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Modeling recovery of Swedish ecosystems from acidification

Sverdrup, Harald LU ; Fransson, Liisa LU ; Alveteg, Mattias LU ; Moldan, Filip; Kronnäs, Veronika and Munthe, John (2005) In Ambio 34(1). p.25-31
Abstract
Dynamic models complement existing time series of observations and static critical load calculations by simulating past and future development of chemistry in forest and lake ecosystems. They are used for dynamic assessment of the acidification and to produce target load functions, that describe what combinations of nitrogen and sulfur emission reductions are needed to achieve a chemical or biological criterion in a given target year. The Swedish approach has been to apply the dynamic acidification models MAGIC, to 133 lakes unaffected by agriculture and SAFE, to 645 productive forest sites. While the long-term goal is to protect 95% of the area, implementation of the Gothenburg protocol will protect approximately 75% of forest soils in... (More)
Dynamic models complement existing time series of observations and static critical load calculations by simulating past and future development of chemistry in forest and lake ecosystems. They are used for dynamic assessment of the acidification and to produce target load functions, that describe what combinations of nitrogen and sulfur emission reductions are needed to achieve a chemical or biological criterion in a given target year. The Swedish approach has been to apply the dynamic acidification models MAGIC, to 133 lakes unaffected by agriculture and SAFE, to 645 productive forest sites. While the long-term goal is to protect 95% of the area, implementation of the Gothenburg protocol will protect approximately 75% of forest soils in the long term. After 2030, recovery will be very slow and involve only a limited geographical area. If there had been no emission reductions after 1980, 87% of the forest area would have unwanted soil status in the long term. In 1990, approximately 17% of all Swedish lakes unaffected by agriculture received an acidifying deposition above critical load. This fraction will decrease to 10% in 2010 after implementation of the Gothenburg protocol. The acidified lakes of Sweden will recover faster than the soils. According to the MAGIC model the median pre-industrial ANC of 107 mueq L-1 in acid sensitive lakes decreased to about 60 mueq L-1 at the peak of the acidification (1975-1990) and increases to 80 mueq L-1 by 2010. Further increases were small, only 2 mueq L-1 between 2010 and 2040. Protecting 95% of the lakes will require further emission reductions below the Gothenburg protocol levels. More than 7000 lakes are limed regularly in Sweden and it is unlikely that this practice can be discontinued in the near future without adverse effects on lake chemistry and biology. (Less)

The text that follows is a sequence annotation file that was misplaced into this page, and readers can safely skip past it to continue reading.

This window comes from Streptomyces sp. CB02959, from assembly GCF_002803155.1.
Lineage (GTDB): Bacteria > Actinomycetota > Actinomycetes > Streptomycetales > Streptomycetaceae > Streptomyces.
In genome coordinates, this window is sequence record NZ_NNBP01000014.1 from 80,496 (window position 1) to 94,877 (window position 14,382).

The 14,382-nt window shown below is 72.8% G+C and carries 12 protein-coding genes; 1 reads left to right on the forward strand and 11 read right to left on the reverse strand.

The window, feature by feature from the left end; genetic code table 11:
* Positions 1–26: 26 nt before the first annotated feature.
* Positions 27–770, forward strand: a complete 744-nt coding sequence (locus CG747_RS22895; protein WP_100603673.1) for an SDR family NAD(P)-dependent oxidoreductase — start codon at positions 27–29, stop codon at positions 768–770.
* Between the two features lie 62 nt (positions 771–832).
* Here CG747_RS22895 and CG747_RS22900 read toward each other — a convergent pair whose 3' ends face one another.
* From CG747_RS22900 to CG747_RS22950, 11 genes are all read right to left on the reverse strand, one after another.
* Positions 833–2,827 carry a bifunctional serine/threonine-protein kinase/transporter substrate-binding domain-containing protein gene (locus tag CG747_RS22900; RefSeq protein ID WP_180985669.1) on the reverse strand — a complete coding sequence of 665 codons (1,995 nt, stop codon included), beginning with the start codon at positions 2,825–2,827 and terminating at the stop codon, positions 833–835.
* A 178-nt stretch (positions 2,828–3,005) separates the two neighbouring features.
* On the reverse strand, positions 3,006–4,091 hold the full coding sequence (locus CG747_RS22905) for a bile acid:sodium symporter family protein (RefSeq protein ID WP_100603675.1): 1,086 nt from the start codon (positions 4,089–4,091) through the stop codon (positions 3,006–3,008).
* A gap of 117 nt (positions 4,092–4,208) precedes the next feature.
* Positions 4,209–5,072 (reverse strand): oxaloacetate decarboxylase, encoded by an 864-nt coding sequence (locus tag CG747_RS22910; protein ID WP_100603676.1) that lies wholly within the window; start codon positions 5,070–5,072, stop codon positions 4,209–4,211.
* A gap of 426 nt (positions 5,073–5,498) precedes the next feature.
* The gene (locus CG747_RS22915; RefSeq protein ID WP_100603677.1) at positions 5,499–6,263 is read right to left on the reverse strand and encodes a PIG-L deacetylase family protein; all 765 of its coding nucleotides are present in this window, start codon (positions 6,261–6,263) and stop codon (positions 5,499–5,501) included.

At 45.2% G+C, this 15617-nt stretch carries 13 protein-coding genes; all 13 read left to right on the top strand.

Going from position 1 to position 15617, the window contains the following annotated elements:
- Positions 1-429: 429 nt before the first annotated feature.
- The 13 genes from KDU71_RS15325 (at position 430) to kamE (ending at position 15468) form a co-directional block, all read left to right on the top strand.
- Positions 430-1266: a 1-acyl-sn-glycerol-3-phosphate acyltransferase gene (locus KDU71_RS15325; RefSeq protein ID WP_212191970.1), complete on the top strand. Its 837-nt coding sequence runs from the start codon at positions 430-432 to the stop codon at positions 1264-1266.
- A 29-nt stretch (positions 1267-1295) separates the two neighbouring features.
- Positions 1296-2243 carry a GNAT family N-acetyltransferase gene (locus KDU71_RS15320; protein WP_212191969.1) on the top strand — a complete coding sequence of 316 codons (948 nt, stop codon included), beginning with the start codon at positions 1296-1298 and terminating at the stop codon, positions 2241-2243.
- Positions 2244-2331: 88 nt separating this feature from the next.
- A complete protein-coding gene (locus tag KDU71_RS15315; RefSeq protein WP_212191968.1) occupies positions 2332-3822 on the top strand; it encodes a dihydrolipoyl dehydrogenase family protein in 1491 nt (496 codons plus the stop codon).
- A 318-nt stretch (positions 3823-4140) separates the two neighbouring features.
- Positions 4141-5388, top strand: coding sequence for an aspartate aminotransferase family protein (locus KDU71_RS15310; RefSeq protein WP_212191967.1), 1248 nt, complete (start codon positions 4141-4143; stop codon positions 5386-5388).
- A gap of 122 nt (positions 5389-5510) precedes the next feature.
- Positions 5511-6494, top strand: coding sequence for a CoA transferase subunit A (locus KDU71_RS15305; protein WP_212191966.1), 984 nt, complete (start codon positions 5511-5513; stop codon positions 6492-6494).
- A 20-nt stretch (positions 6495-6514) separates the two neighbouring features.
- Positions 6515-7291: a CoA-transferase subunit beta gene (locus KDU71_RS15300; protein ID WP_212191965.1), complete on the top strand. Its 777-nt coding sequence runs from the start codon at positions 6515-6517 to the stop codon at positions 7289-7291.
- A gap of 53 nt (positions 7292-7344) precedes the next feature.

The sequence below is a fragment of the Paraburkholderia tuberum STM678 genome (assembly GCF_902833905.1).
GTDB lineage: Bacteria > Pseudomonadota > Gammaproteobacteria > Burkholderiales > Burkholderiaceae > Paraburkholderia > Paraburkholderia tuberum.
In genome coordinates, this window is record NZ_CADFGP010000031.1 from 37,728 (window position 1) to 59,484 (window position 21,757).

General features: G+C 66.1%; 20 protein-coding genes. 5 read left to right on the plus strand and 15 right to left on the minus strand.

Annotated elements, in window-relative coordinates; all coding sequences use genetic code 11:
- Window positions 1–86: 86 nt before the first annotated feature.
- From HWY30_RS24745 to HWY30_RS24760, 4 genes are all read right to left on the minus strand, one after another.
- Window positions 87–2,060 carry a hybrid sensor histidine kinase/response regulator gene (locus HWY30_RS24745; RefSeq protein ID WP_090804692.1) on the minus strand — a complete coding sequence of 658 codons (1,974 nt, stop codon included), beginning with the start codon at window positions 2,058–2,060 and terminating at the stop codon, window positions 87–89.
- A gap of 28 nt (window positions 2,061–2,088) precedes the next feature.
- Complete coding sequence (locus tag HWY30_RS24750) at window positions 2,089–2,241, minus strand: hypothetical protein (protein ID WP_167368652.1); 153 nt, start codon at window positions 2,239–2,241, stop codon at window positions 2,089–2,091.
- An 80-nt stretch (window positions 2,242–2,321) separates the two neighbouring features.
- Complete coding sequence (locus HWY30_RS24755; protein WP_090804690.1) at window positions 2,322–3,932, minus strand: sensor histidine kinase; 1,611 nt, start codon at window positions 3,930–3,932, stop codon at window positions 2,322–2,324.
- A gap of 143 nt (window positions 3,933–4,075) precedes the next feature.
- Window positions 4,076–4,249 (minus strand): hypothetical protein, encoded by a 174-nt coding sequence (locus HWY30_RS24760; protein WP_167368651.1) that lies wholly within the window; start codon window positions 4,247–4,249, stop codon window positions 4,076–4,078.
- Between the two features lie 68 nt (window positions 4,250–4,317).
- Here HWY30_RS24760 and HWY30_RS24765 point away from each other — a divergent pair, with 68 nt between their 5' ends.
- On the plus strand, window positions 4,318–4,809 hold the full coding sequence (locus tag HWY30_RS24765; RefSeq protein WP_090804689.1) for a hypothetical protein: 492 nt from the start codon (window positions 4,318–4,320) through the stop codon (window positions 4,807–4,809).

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author
organization
publishing date
type
Contribution to journal
publication status
published
subject
in
Ambio
volume
34
issue
1
pages
25 - 31
publisher
Springer
external identifiers
  • pmid:15789515
  • wos:000226782600004
  • scopus:13744254336
ISSN
0044-7447
language
English
LU publication?
yes
id
e125e59d-ef98-47cc-a362-2933911d61a0 (old id 151766)
alternative location
http://www.bioone.org/perlserv/?request=get-document&doi=10.1639%2F0044-7447(2005)034%5B0025%3AMROSEF%5D2.0.CO%3B2
date added to LUP
2007-06-25 16:12:07
date last changed
2017-10-22 04:49:24
@article{e125e59d-ef98-47cc-a362-2933911d61a0,
  abstract     = {Dynamic models complement existing time series of observations and static critical load calculations by simulating past and future development of chemistry in forest and lake ecosystems. They are used for dynamic assessment of the acidification and to produce target load functions, that describe what combinations of nitrogen and sulfur emission reductions are needed to achieve a chemical or biological criterion in a given target year. The Swedish approach has been to apply the dynamic acidification models MAGIC, to 133 lakes unaffected by agriculture and SAFE, to 645 productive forest sites. While the long-term goal is to protect 95% of the area, implementation of the Gothenburg protocol will protect approximately 75% of forest soils in the long term. After 2030, recovery will be very slow and involve only a limited geographical area. If there had been no emission reductions after 1980, 87% of the forest area would have unwanted soil status in the long term. In 1990, approximately 17% of all Swedish lakes unaffected by agriculture received an acidifying deposition above critical load. This fraction will decrease to 10% in 2010 after implementation of the Gothenburg protocol. The acidified lakes of Sweden will recover faster than the soils. According to the MAGIC model the median pre-industrial ANC of 107 mueq L-1 in acid sensitive lakes decreased to about 60 mueq L-1 at the peak of the acidification (1975-1990) and increases to 80 mueq L-1 by 2010. Further increases were small, only 2 mueq L-1 between 2010 and 2040. Protecting 95% of the lakes will require further emission reductions below the Gothenburg protocol levels. More than 7000 lakes are limed regularly in Sweden and it is unlikely that this practice can be discontinued in the near future without adverse effects on lake chemistry and biology.},
  author       = {Sverdrup, Harald and Fransson, Liisa and Alveteg, Mattias and Moldan, Filip and Kronnäs, Veronika and Munthe, John},
  issn         = {0044-7447},
  language     = {eng},
  number       = {1},
  pages        = {25--31},
  publisher    = {Springer},
  series       = {Ambio},
  title        = {Modeling recovery of Swedish ecosystems from acidification},
  volume       = {34},
  year         = {2005},
}